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Franklin Templeton Fires First Shot in Ether ETF Fee War with 0.19% Sponsor Fee Disclosure

American multinational investment firm Franklin Templeton has filed an amended S-1 application for its proposed spot Ether exchange-traded fund (ETF) product, becoming the first among the applicants to disclose fees to investors.

“The fees of the Sponsor accrues daily at an annualized rate equal to 0.19% of the net asset value of the Fund,” Franklin Templeton stated in a filing with the United States Securities and Exchange Commission on May 31.

Bloomberg ETF analyst Eric Balchunas highlighted the significance of this move, stating that “the opening shot in the ETH ETF fee war has been fired from Franklin” in an X post on the same day.

He dismissed the notion that the fee might be temporary, asserting that it “looks permanent” as it matches Franklin’s spot Bitcoin ETF product.

Sponsor fees, which compensate the fund manager for administration expenses, are a crucial factor for ETF products as investors generally prefer funds with lower fees.

On the same day, VanEck, Invesco, and Galaxy also submitted amended S-1 applications, but none disclosed their sponsor fees.

This has led to speculation and anticipation in the market regarding their potential fee structures.

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Balchunas noted, “Also no fees in any of the new S-1s. Fee war on hold for now,” indicating that the competitive fee adjustments seen with Bitcoin ETFs might not yet be replicated with Ether ETFs.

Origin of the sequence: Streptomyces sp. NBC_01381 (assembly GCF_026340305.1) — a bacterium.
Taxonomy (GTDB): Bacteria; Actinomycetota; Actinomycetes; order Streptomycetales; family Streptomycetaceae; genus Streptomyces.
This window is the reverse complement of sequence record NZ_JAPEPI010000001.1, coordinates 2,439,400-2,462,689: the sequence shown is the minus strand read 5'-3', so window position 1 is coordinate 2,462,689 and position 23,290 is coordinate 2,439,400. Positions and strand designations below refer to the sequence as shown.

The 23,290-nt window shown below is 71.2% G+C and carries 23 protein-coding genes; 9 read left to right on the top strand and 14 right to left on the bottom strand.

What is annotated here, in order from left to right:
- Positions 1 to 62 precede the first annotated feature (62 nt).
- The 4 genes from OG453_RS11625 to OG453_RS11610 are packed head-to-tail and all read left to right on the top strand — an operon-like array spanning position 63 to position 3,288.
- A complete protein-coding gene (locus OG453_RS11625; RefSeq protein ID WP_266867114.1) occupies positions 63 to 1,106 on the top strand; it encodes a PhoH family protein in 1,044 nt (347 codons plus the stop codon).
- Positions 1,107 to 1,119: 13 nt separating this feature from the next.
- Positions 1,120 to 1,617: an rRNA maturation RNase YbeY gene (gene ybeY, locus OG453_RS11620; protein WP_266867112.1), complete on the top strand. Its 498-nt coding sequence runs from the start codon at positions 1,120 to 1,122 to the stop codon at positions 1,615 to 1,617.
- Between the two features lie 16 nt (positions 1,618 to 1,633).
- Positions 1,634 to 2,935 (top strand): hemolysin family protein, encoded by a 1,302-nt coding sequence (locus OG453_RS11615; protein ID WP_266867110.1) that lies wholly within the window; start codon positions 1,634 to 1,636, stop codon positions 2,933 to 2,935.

Prior to the launch of spot Bitcoin ETFs in January, the industry experienced frequent S-1 filing amendments for fee adjustments, a phenomenon Balchunas referred to as the “fee wars.”

Some issuers even waived fees to enhance competitiveness; for instance, Bitwise waived all fees on its spot Bitcoin ETF for the first six months and the first $1 billion in assets.

Grayscale Investments and BlackRock submitted amendments on May 30 and May 29, respectively. Balchunas commented at the time that it was a “Good sign. Probably see rest roll in soon.”

He suggested there might be another round of amendments to “fine-tune” SEC comments, but expressed optimism that spot Ether ETFs could launch by the end of June, calling it a “legit possibility.”

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Disclaimer: This article is provided for informational purposes only. It is not offered or intended to be used as legal, tax, investment, financial, or other advice.

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